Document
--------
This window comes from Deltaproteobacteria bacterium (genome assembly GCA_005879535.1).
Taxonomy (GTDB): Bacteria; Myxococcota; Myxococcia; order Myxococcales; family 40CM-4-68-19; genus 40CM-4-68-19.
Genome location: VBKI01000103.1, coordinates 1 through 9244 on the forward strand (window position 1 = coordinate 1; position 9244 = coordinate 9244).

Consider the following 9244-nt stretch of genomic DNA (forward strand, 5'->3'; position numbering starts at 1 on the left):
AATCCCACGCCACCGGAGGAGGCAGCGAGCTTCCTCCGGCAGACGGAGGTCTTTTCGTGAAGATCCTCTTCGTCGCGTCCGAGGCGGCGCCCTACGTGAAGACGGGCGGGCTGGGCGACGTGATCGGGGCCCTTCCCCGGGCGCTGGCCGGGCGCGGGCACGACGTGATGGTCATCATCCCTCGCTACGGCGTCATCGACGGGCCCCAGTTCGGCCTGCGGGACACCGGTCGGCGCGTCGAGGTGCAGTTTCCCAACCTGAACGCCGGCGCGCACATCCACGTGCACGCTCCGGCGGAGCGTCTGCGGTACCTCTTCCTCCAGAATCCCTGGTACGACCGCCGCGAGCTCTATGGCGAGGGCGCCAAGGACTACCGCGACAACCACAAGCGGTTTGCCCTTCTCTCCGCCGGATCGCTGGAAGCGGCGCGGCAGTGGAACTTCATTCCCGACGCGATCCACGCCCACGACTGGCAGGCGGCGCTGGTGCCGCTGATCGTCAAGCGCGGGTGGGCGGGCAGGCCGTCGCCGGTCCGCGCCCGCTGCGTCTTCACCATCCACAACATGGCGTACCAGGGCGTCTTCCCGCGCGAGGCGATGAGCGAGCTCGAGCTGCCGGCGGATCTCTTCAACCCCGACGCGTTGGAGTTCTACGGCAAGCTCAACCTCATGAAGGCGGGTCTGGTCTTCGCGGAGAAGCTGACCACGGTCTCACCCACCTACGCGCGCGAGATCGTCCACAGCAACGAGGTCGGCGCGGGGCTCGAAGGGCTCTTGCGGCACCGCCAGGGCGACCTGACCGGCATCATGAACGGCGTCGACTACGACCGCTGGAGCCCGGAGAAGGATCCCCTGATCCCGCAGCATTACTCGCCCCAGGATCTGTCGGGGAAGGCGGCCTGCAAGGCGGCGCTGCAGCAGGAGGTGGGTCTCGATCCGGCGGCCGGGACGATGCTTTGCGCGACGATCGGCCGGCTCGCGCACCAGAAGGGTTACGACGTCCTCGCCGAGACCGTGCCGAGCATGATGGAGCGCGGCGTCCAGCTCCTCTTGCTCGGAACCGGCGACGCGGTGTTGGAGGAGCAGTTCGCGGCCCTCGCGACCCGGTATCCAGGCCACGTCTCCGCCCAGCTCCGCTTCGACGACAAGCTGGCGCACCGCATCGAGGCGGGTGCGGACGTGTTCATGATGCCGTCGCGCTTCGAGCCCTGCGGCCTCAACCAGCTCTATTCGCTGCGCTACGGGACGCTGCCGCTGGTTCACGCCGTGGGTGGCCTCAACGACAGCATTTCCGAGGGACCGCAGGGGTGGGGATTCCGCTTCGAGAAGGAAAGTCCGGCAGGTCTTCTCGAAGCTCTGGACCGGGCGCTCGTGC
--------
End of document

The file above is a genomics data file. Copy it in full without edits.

This window comes from Deltaproteobacteria bacterium (genome assembly GCA_005879535.1).
Taxonomy (GTDB): Bacteria; Myxococcota; Myxococcia; order Myxococcales; family 40CM-4-68-19; genus 40CM-4-68-19.
Genome location: VBKI01000103.1, coordinates 1 through 9244 on the forward strand (window position 1 = coordinate 1; position 9244 = coordinate 9244).

Consider the following 9244-nt stretch of genomic DNA (forward strand, 5'->3'; position numbering starts at 1 on the left):
AATCCCACGCCACCGGAGGAGGCAGCGAGCTTCCTCCGGCAGACGGAGGTCTTTTCGTGAAGATCCTCTTCGTCGCGTCCGAGGCGGCGCCCTACGTGAAGACGGGCGGGCTGGGCGACGTGATCGGGGCCCTTCCCCGGGCGCTGGCCGGGCGCGGGCACGACGTGATGGTCATCATCCCTCGCTACGGCGTCATCGACGGGCCCCAGTTCGGCCTGCGGGACACCGGTCGGCGCGTCGAGGTGCAGTTTCCCAACCTGAACGCCGGCGCGCACATCCACGTGCACGCTCCGGCGGAGCGTCTGCGGTACCTCTTCCTCCAGAATCCCTGGTACGACCGCCGCGAGCTCTATGGCGAGGGCGCCAAGGACTACCGCGACAACCACAAGCGGTTTGCCCTTCTCTCCGCCGGATCGCTGGAAGCGGCGCGGCAGTGGAACTTCATTCCCGACGCGATCCACGCCCACGACTGGCAGGCGGCGCTGGTGCCGCTGATCGTCAAGCGCGGGTGGGCGGGCAGGCCGTCGCCGGTCCGCGCCCGCTGCGTCTTCACCATCCACAACATGGCGTACCAGGGCGTCTTCCCGCGCGAGGCGATGAGCGAGCTCGAGCTGCCGGCGGATCTCTTCAACCCCGACGCGTTGGAGTTCTACGGCAAGCTCAACCTCATGAAGGCGGGTCTGGTCTTCGCGGAGAAGCTGACCACGGTCTCACCCACCTACGCGCGCGAGATCGTCCACAGCAACGAGGTCGGCGCGGGGCTCGAAGGGCTCTTGCGGCACCGCCAGGGCGACCTGACCGGCATCATGAACGGCGTCGACTACGACCGCTGGAGCCCGGAGAAGGATCCCCTGATCCCGCAGCATTACTCGCCCCAGGATCTGTCGGGGAAGGCGGCCTGCAAGGCGGCGCTGCAGCAGGAGGTGGGTCTCGATCCGGCGGCCGGGACGATGCTTTGCGCGACGATCGGCCGGCTCGCGCACCAGAAGGGTTACGACGTCCTCGCCGAGACCGTGCCGAGCATGATGGAGCGCGGCGTCCAGCTCCTCTTGCTCGGAACCGGCGACGCGGTGTTGGAGGAGCAGTTCGCGGCCCTCGCGACCCGGTATCCAGGCCACGTCTCCGCCCAGCTCCGCTTCGACGACAAGCTGGCGCACCGCATCGAGGCGGGTGCGGACGTGTTCATGATGCCGTCGCGCTTCGAGCCCTGCGGCCTCAACCAGCTCTATTCGCTGCGCTACGGGACGCTGCCGCTGGTTCACGCCGTGGGTGGCCTCAACGACAGCATTTCCGAGGGACCGCAGGGGTGGGGATTCCGCTTCGAGAAGGAAAGTCCGGCAGGTCTTCTCGAAGCTCTGGACCGGGCGCTCGTGC